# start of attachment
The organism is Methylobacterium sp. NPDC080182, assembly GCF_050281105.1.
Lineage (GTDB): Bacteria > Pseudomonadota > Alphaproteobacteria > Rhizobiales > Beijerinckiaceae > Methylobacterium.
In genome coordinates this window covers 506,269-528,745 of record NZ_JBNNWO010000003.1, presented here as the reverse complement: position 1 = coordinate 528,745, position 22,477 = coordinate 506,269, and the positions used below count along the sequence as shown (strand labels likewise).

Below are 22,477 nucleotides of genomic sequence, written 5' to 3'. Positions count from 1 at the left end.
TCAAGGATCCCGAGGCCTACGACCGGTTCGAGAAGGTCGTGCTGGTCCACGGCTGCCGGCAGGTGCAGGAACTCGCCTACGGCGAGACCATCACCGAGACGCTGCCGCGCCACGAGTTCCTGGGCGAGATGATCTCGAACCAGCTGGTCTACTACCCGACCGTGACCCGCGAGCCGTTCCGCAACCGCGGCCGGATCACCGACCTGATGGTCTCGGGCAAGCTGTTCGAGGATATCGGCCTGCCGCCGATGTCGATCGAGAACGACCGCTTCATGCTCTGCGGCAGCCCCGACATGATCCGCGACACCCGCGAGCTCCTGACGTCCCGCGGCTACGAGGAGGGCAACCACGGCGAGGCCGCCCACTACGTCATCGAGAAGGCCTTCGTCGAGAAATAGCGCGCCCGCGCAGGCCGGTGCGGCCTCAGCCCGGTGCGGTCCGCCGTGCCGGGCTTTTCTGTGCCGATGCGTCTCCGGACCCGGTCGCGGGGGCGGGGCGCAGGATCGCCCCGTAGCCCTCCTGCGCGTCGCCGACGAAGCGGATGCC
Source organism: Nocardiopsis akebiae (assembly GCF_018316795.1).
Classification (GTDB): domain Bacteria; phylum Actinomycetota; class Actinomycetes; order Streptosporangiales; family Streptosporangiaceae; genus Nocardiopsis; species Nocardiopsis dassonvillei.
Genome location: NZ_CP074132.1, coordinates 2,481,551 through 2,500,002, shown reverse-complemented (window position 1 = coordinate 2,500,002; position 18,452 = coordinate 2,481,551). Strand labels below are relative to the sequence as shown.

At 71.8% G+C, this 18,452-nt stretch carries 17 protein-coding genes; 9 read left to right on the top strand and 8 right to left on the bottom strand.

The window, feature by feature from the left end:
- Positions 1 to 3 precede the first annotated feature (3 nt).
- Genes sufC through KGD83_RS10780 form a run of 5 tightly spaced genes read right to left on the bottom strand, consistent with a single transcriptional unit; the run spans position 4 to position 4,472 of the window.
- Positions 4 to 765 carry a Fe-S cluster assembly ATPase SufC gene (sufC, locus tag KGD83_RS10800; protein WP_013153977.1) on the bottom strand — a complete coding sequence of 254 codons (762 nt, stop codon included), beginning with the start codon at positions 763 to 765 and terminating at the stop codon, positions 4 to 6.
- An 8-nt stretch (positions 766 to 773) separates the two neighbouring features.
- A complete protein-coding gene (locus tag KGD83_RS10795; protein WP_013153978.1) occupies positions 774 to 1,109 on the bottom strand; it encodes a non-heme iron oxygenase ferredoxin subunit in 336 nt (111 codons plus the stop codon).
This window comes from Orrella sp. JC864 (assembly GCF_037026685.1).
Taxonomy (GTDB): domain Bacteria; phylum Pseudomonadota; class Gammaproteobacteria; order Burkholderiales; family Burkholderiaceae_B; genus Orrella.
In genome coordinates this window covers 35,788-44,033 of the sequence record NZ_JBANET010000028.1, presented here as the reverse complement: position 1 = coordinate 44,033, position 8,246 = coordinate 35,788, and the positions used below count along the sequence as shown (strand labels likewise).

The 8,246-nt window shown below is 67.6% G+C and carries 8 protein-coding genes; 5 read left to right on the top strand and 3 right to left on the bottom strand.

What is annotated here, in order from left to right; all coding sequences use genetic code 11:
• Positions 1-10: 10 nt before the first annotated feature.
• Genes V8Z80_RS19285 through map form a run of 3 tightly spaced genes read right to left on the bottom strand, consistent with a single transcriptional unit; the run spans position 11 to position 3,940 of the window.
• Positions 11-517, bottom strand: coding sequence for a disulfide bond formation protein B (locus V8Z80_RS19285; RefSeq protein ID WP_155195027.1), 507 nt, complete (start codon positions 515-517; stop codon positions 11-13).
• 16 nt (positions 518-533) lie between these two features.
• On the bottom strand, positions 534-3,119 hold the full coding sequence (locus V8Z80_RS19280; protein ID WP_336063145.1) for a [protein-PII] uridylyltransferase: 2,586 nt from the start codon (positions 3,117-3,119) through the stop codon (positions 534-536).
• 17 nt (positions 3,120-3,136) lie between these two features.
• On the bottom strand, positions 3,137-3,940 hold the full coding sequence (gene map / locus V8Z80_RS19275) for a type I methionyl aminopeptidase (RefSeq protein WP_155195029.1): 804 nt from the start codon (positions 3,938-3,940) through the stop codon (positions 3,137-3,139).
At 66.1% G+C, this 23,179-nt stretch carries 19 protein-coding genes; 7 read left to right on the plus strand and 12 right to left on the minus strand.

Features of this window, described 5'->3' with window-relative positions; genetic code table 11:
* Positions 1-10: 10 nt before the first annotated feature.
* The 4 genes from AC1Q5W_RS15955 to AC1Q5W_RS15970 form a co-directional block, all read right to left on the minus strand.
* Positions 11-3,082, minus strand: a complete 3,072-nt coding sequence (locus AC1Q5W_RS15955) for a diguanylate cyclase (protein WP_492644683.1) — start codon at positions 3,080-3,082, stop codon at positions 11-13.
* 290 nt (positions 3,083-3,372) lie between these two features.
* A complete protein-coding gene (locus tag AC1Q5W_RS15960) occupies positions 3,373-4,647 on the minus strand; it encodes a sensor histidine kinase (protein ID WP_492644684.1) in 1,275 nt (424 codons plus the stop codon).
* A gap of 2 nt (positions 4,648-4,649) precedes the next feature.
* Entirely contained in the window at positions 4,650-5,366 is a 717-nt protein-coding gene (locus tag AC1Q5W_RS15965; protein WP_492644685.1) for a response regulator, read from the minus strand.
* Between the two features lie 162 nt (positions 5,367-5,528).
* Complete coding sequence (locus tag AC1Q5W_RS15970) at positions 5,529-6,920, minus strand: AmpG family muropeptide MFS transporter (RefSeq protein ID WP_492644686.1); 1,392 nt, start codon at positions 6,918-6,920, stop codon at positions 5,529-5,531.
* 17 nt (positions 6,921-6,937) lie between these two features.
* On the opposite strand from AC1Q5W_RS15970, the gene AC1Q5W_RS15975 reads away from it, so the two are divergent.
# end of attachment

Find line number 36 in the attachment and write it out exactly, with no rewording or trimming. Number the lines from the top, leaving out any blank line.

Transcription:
* Entirely contained in the window at positions 4,650-5,366 is a 717-nt protein-coding gene (locus tag AC1Q5W_RS15965; protein WP_492644685.1) for a response regulator, read from the minus strand.